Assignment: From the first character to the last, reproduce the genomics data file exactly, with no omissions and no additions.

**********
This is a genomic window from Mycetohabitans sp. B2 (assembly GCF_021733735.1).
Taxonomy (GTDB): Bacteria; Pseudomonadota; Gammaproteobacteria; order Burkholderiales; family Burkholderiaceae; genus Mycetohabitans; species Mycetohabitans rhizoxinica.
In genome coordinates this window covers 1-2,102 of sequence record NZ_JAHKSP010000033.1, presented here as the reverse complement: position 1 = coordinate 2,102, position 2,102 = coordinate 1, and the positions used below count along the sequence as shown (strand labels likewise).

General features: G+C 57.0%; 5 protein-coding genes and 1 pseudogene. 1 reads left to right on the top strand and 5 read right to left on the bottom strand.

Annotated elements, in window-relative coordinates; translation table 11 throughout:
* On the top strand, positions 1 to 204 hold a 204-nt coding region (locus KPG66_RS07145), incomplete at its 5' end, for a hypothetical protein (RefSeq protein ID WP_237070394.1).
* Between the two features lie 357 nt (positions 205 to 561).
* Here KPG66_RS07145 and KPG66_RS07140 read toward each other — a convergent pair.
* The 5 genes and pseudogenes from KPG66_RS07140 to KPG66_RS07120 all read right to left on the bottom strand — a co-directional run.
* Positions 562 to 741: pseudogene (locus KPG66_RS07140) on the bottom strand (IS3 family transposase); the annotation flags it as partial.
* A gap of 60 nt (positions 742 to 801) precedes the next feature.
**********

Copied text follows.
This is a genomic window from Mycetohabitans sp. B2 (assembly GCF_021733735.1).
Taxonomy (GTDB): Bacteria; Pseudomonadota; Gammaproteobacteria; order Burkholderiales; family Burkholderiaceae; genus Mycetohabitans; species Mycetohabitans rhizoxinica.
In genome coordinates this window covers 1-2,102 of sequence record NZ_JAHKSP010000033.1, presented here as the reverse complement: position 1 = coordinate 2,102, position 2,102 = coordinate 1, and the positions used below count along the sequence as shown (strand labels likewise).

General features: G+C 57.0%; 5 protein-coding genes and 1 pseudogene. 1 reads left to right on the top strand and 5 read right to left on the bottom strand.

Annotated elements, in window-relative coordinates; translation table 11 throughout:
* On the top strand, positions 1 to 204 hold a 204-nt coding region (locus KPG66_RS07145), incomplete at its 5' end, for a hypothetical protein (RefSeq protein ID WP_237070394.1).
* Between the two features lie 357 nt (positions 205 to 561).
* Here KPG66_RS07145 and KPG66_RS07140 read toward each other — a convergent pair.
* The 5 genes and pseudogenes from KPG66_RS07140 to KPG66_RS07120 all read right to left on the bottom strand — a co-directional run.
* Positions 562 to 741: pseudogene (locus KPG66_RS07140) on the bottom strand (IS3 family transposase); the annotation flags it as partial.
* A gap of 60 nt (positions 742 to 801) precedes the next feature.